Ontario has confirmed 550 new cases of COVID-19, which is the biggest single-day increase so far.

The dramatic rise in cases comes after the number of new cases confirmed each day by the Ministry of Health had appeared to level off after a then record 462 were reported on April 3.

On Monday the province reported 309 new cases, which was the lowest number in a week. It then confirmed 379 new cases on Tuesday, prompting Premier Doug Ford to warn reporters that the curve would have to go down for two or three weeks for him to feel as though things were headed in the right direction.

“If we see a little decline by no means should we be sitting back and think the curve is going away,” he said.

The increase in cases today was also accompanied by a rise in deaths with the province confirming another 21 fatalities in people who had contracted the virus, pushing the total to 174. The number of deaths, however, is likely higher than that as the province's data is only accurate as of 4 p.m. one day prior. A count of data provided by the province’s 34 public health units revealed that there were 204 deaths attributed to the virus as of 3 p.m.

While the number of people hospitalized with the virus actually declined slightly in these latest numbers (from 614 to 605) there are 13 more people in intensive care units (246) than there were yesterday and eight more people on ventilators (195).

The backlog of tests waiting to be processed, meanwhile, appears to be on the rise again after the province had virtually eliminated in it in recent days.

At one point that number neared 11,000 but officials were able to get it as low as 329 before it began steadily rising again this week. It now stands at 1,102.

The number of tests being done on a daily basis also remains a concern.

On Tuesday, Health Minister Christine Elliott told reporters that the province has the capacity to turn around 13,000 tests a day but in reality it is doing nowhere near that number.

In fact over the last 24-hour period, the province only tested 3,237 people. That was an increase from the 2,568 people tested over the previous 24-hour period but it translates into a rate of testing that still lags behind many other provinces.

Quebec, for example, has already tested more than 100,000 people despite having half of Ontario’s population.

Speaking at Queen’s Park on Wednesday afternoon, Premier Doug Ford said that his “patience has run thin” and that he finds the level of testing in the province “absolutely unacceptable.”

He said that he wants to see “every single” long-term care facility patient in the province tested along with every healthcare worker and every first responder.

He said that he has confidence in Ontario's public health officials "to get the job done" but said there should be "no more excuses" now that the province has ramped up its testing capability and has dozens of operational assessment centres.

“The days are done with 2,000 and 3,000 a day being tested,” he said. “Moving forward we need to see 13,000 tests every single day. We have to make this happen and we need to start doing it immediately starting tomorrow.”

Ontario chief and associate medical officers of health Dr. David Williams and Dr. Barbara Yaffe agreed that front-line emergency workers, healthcare workers and long-term care home workers should be tested.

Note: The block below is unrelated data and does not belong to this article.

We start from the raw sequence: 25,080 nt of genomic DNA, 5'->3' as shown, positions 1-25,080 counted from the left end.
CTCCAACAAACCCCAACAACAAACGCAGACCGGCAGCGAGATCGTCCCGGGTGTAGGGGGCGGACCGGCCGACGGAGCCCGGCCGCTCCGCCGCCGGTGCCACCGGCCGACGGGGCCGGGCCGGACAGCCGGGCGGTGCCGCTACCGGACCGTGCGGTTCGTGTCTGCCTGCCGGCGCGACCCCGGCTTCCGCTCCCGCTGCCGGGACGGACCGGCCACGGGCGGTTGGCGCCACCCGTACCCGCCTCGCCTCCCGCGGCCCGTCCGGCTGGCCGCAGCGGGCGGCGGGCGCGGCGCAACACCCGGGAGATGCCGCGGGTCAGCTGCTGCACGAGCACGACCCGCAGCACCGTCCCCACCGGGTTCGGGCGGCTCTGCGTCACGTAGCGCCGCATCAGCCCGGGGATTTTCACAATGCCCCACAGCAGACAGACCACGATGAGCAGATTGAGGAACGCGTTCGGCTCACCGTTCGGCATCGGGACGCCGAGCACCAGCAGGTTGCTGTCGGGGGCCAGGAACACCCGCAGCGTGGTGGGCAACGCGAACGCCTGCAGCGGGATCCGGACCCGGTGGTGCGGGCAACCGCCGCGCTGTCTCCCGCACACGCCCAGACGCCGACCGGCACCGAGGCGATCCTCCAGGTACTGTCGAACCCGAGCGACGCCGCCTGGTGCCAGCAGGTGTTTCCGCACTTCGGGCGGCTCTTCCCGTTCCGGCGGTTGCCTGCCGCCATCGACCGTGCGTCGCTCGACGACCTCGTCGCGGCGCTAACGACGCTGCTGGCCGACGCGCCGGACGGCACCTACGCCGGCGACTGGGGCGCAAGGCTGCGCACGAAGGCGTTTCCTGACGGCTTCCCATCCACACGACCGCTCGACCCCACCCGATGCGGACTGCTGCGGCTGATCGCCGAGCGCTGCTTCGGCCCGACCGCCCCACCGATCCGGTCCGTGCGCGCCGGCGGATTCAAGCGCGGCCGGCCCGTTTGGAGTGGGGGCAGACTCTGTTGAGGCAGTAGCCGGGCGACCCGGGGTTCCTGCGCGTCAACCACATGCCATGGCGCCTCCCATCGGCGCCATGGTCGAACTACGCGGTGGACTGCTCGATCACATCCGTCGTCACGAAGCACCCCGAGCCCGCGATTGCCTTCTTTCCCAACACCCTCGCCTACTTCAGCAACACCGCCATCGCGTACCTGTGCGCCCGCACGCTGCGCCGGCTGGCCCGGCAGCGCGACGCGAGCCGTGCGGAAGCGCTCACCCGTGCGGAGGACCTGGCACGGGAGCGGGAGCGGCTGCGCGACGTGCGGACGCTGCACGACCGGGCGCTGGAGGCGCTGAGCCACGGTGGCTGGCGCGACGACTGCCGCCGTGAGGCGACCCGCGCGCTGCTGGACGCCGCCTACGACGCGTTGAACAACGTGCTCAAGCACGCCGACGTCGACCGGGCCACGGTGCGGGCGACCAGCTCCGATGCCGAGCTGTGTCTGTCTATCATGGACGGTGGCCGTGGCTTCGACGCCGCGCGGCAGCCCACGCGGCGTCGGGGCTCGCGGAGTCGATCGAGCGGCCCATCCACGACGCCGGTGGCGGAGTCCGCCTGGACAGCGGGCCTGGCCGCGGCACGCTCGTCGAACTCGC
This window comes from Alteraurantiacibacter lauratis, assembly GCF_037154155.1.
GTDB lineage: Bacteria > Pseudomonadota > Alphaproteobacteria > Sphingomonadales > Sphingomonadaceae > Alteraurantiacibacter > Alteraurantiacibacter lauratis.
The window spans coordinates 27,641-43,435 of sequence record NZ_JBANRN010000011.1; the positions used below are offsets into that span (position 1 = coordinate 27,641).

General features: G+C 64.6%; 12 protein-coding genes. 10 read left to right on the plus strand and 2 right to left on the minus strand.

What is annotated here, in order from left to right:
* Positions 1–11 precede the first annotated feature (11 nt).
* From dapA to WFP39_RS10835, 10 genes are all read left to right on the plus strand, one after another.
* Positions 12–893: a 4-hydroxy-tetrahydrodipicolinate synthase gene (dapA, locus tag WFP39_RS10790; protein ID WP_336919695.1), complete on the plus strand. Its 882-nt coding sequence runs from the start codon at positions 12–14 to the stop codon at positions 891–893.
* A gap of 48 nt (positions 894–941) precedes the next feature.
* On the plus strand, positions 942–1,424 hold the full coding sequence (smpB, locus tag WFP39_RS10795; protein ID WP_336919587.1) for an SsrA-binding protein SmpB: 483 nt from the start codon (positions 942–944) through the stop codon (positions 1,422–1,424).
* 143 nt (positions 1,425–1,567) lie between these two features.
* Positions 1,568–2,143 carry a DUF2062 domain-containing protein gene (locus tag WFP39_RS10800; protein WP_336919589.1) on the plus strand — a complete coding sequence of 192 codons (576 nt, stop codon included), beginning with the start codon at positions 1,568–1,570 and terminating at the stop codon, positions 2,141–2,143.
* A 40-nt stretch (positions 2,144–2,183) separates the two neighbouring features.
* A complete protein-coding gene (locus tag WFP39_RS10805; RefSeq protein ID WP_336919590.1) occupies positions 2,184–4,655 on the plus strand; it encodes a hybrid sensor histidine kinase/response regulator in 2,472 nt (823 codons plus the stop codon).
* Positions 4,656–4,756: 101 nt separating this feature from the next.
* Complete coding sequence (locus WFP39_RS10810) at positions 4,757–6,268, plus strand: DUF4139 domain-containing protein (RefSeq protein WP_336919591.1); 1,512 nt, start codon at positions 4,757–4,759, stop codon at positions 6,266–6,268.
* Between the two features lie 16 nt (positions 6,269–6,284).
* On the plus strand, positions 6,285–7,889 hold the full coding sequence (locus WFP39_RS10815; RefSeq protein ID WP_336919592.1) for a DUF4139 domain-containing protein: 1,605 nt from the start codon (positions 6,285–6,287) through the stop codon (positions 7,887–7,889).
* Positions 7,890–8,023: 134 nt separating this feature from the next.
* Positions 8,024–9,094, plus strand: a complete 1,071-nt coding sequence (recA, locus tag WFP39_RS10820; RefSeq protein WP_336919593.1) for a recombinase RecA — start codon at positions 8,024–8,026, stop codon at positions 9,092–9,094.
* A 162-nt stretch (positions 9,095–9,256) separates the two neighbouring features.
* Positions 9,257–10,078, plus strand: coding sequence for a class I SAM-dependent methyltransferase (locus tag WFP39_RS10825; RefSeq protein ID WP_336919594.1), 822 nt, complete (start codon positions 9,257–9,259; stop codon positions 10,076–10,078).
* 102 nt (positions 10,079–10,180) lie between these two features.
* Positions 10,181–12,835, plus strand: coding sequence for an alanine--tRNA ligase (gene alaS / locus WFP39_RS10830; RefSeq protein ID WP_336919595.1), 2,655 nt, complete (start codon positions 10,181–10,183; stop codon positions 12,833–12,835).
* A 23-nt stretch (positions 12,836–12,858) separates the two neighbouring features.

Yaffe said they were working on measures to expand testing criteria as quickly as possible.

“I think the bottom line is we want to do more testing – we are working very hard now to increase the testing and expand the criteria and encourage clinicians to test people where they are concerned the person has symptoms that may be indicative of Covid-19.”

Williams defended the province’s testing regime from the Premier’s criticism, saying Ontario has tested more people than any other province, which is not true.

Quebec, which is only 60 per cent as large as Ontario had tested 110,000 people as of Wednesday, while Ontario had tested more than 84,000.

COVID case graph April 7

First death in someone under the age of 40

The data released by the province on Wednesday includes seven new deaths in residents at long-term care homes, pushing the total number of fatalities in residents at those facilities to 76.

The data also suggests that one of the new deaths attributed to the virus occurred in someone between the ages of 20 and 39, marking the youngest person to die from the virus in the province to date.

Nearly two-thirds of all deaths (104) so far have been in people 80 or older while another 60 have occurred in people between the ages of 60 and 79 and nine have occurred in people ages 40 to 59.

There are now 5,276 confirmed cases of the virus province wide, including recoveries and deaths.

That number is up 120 per cent from this time last week when the province had 2,392 confirmed cases.

More than 2,000 Ontarians have made full recoveries from the virus, representing about 39 per cent of Ontario’s infections since the outbreak began in late January.

Here are some of the other highlights from the data:

  • There are now 67 new confirmed cases in healthcare workers, bringing the total so far to 580 (11 per cent of all cases)
  • Greater Toronto Area public health units account for 51.8 per cent of all cases.
  • Seven more outbreaks have been reported at long-term care homes. There are now 58 outbreaks across Ontario.
  • 1,027 cases result from community transmission (19.5 per cent) but that information remains pending for nearly half of all cases (47 per cent).